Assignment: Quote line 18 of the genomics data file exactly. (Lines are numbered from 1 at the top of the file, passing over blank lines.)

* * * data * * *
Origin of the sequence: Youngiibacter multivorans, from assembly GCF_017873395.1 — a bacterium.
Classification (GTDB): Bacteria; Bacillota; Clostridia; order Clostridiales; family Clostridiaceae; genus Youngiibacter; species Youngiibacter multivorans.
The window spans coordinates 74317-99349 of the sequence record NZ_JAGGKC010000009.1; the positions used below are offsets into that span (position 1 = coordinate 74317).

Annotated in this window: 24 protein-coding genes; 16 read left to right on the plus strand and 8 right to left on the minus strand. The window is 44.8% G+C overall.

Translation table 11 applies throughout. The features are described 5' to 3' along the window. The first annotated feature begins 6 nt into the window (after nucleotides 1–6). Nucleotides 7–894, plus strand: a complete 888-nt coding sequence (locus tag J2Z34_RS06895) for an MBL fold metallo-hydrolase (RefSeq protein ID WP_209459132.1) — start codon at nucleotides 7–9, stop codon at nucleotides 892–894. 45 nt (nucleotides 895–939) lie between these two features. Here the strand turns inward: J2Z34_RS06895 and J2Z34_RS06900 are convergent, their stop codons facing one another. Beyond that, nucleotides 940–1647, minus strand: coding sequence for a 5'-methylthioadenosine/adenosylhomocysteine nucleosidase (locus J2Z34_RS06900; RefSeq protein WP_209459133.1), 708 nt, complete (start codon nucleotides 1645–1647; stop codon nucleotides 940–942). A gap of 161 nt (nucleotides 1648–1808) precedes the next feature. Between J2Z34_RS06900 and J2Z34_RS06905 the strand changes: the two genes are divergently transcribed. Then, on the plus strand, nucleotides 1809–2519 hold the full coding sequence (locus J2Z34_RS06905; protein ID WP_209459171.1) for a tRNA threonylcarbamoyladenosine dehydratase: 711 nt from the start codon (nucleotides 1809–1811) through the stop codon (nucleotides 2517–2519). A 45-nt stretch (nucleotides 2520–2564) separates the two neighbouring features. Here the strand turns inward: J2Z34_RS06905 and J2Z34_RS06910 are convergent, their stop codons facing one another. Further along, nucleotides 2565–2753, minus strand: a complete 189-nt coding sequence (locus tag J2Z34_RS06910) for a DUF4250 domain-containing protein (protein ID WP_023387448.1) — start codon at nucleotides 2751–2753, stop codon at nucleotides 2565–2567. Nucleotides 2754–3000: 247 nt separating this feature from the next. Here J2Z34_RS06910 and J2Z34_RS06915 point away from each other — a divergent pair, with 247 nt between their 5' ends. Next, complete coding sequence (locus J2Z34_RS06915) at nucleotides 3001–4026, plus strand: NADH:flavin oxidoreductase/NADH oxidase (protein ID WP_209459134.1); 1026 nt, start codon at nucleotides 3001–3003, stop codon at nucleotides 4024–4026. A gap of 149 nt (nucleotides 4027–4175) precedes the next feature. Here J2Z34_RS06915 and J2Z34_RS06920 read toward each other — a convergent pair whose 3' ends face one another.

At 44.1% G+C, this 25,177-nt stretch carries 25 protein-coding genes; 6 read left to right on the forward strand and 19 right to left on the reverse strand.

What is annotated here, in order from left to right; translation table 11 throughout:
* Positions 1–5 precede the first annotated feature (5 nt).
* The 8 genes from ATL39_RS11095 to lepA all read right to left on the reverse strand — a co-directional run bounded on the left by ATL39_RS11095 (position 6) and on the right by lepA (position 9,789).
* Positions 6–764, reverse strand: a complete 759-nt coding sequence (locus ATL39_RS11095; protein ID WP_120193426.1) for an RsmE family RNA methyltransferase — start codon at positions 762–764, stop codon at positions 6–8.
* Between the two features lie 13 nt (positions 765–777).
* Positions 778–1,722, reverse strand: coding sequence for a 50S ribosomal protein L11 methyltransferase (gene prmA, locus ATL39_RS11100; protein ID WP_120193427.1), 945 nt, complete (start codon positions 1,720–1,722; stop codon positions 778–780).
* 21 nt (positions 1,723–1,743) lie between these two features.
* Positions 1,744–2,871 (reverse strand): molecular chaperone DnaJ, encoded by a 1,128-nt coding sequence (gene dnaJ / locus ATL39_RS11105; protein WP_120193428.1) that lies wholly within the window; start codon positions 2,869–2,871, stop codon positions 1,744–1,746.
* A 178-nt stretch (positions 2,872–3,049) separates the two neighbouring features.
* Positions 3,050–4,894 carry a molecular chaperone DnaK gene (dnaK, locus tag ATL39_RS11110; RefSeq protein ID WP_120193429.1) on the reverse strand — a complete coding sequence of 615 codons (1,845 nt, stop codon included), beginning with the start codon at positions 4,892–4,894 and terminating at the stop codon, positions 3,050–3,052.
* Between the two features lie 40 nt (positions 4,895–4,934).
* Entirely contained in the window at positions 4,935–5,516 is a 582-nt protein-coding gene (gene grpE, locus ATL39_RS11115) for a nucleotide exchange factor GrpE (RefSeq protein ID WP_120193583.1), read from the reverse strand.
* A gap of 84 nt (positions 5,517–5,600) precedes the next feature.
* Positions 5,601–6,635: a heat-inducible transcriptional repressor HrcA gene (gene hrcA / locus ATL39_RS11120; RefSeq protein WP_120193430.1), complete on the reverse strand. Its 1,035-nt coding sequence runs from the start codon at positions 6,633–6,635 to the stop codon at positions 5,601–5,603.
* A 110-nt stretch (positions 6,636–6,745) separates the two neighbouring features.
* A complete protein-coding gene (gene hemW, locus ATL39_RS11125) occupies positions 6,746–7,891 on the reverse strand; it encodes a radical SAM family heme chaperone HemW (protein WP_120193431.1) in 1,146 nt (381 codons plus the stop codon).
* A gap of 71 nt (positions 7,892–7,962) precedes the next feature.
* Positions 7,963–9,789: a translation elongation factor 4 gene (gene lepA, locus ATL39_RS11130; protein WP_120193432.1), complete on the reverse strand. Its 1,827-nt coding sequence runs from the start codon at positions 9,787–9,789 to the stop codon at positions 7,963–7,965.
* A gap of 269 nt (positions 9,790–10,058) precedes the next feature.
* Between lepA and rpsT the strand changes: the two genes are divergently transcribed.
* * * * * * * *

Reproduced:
* Entirely contained in the window at positions 4,935–5,516 is a 582-nt protein-coding gene (gene grpE, locus ATL39_RS11115) for a nucleotide exchange factor GrpE (RefSeq protein ID WP_120193583.1), read from the reverse strand.